A plan for an $18 million bike and pedestrian bridge over the Ashley River near the T. Allen Legare Bridge cleared a hurdle Thursday.
The County Council Finance Committee voted unanimously to spend up to $3 million in matching funds for the city of Charleston's application for federal funding to build the bridge.
The committee stipulated that the funds go for construction only and not other aspects of the project such as planning and design. Allocation of the money will not exceed a two-to-one ratio of county spending to city spending. Also, the first of the county funds will not be available until the federal grant is approved, the committee decided.
The committee recommendation goes to County Council on Tuesday which is the same night that City Council will consider committing $1.5 million in matching funds for the project application.
In the meantime, the bicycle advocacy group Charleston Moves will attempt to raise $1.5 million in matching funds from private donors to help with the effort.
Katie Zimmerman of Charleston Moves said she was pleased with the committee vote but she noted the project still has many moving parts and there is some degree of uncertainty about the final outcome and when construction could start. She anticipated that a bike and walking bridge would need to be about 12-feet wide to be practical.
The city will apply to the U.S. Department of Transportation for the remaining $12 million needed to build the bike and walking bridge.
Originally, the county was considering committing up to $2 million in half-cent sales tax money in support of the city application for federal funding to build the bridge. Councilman Teddie Pryor on Thursday proposed raising the amount to $3 million with the understanding that the money would go to construction and not preliminary engineering and design work.
The new plan for the cycling and foot bridge is a result of city, county and state officials getting together at the direction of County Council to consider alternatives to putting a bike path on the T. Allen Legare Bridge or the James Island connector.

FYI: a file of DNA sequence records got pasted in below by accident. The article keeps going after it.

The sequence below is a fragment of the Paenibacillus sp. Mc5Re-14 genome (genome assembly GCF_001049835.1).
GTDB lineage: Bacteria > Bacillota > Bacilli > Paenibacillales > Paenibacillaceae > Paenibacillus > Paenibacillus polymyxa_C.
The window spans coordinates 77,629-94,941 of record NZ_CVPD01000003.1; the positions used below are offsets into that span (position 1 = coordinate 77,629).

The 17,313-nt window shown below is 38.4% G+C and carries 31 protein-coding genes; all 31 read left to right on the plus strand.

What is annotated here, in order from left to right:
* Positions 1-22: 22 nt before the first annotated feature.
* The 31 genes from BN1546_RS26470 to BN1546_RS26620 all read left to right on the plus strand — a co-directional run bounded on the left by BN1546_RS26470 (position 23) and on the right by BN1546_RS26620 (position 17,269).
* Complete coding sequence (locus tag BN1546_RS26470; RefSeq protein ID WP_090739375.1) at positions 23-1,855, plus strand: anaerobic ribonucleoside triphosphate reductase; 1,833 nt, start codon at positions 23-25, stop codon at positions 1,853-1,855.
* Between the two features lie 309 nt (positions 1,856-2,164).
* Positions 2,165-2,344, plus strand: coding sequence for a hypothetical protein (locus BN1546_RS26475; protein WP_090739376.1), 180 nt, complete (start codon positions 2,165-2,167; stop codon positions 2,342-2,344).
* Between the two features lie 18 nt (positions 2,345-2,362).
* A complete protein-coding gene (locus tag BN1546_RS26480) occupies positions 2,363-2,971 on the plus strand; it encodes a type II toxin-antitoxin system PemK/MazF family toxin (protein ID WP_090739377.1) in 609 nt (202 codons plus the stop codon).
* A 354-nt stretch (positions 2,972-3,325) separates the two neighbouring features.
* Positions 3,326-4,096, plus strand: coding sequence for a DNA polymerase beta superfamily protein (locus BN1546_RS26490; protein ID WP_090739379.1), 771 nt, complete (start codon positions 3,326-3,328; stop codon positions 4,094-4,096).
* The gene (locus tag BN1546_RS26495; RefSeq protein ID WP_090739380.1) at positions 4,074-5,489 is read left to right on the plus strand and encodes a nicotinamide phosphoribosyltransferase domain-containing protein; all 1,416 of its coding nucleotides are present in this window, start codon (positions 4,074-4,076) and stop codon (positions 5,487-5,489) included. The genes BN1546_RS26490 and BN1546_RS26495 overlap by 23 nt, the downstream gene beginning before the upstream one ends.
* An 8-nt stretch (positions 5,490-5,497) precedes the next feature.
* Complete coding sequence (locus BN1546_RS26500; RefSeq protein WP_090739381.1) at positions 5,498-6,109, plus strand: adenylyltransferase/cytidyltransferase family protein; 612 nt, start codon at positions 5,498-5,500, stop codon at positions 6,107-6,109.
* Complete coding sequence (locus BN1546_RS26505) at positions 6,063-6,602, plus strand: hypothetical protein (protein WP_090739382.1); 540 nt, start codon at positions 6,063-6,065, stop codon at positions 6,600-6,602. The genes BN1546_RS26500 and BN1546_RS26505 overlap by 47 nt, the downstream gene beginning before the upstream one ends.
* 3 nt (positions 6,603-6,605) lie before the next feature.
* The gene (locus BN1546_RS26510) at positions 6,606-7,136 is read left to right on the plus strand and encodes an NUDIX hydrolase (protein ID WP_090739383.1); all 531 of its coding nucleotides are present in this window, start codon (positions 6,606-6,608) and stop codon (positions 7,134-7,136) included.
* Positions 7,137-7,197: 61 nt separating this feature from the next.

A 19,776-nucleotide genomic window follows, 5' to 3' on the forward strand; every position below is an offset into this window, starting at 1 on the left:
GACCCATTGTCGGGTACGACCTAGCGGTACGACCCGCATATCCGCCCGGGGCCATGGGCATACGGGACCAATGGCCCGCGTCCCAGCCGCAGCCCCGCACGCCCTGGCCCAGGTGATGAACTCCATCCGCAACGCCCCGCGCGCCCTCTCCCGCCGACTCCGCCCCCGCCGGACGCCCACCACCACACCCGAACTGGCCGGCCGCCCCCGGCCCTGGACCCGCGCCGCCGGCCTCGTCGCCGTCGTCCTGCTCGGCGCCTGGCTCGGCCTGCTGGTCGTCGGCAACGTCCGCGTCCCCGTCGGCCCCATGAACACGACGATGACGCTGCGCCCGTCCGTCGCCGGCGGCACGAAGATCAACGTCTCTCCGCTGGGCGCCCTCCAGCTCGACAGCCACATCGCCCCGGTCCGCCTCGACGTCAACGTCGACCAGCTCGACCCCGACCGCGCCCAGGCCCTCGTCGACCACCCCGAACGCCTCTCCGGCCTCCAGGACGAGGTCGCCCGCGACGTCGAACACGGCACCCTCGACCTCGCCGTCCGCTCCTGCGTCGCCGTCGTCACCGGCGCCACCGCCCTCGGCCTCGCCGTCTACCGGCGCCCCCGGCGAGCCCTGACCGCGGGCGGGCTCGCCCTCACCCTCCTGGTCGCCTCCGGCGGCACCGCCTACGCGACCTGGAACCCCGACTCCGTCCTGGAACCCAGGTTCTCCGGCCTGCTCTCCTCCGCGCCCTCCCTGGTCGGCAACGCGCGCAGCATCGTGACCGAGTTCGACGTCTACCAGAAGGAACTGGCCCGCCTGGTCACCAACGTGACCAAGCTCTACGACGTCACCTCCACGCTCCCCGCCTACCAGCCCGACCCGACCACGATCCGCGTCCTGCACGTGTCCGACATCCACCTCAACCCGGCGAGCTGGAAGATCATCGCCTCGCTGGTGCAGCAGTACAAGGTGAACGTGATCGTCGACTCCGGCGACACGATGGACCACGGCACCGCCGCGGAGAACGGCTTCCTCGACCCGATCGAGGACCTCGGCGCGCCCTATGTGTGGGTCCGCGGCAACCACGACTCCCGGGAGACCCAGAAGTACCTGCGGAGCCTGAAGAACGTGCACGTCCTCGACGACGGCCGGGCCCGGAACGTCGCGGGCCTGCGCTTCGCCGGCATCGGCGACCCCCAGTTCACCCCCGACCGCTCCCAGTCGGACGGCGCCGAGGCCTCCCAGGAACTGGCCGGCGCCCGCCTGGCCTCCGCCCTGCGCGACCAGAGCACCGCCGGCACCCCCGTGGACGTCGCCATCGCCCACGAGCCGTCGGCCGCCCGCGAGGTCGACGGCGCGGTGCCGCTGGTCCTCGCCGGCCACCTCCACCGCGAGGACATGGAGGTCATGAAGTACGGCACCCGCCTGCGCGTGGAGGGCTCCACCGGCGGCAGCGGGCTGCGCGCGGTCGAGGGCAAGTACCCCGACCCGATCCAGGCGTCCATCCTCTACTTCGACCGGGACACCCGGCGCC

The solution provides for "non-motorized connectivity" between downtown and the West Ashley Greenway without interfering with traffic flow, officials said.
Cycling advocates have long sought a safe way across the Ashley River. Those calls got louder after the Arthur Ravenel Jr. Bridge opened across the Cooper River in 2005, with a new 10-foot-wide bike and pedestrian lane.
The bike and walking lane has a history of controversy and failed proposals dating back decades. A few years ago, the city, county and state agreed to move forward with a new plan to convert one of the Legare bridge's four northbound lanes to a bike and pedestrian lane. The southbound U.S. 17 bridge only has three lanes of traffic. A traffic study showed the change would cause only about a 1-minute delay for motorists during the morning rush hour.
In August, the council Finance Committee, which includes all council members, voted to send a letter to the DOT withdrawing its support for converting a lane of the Legare Bridge to bikers, walkers and joggers. At the same time, the committee expressed its support for putting the bike lane on the James Island connector but staffers for the city, county and DOT determined that was not feasible.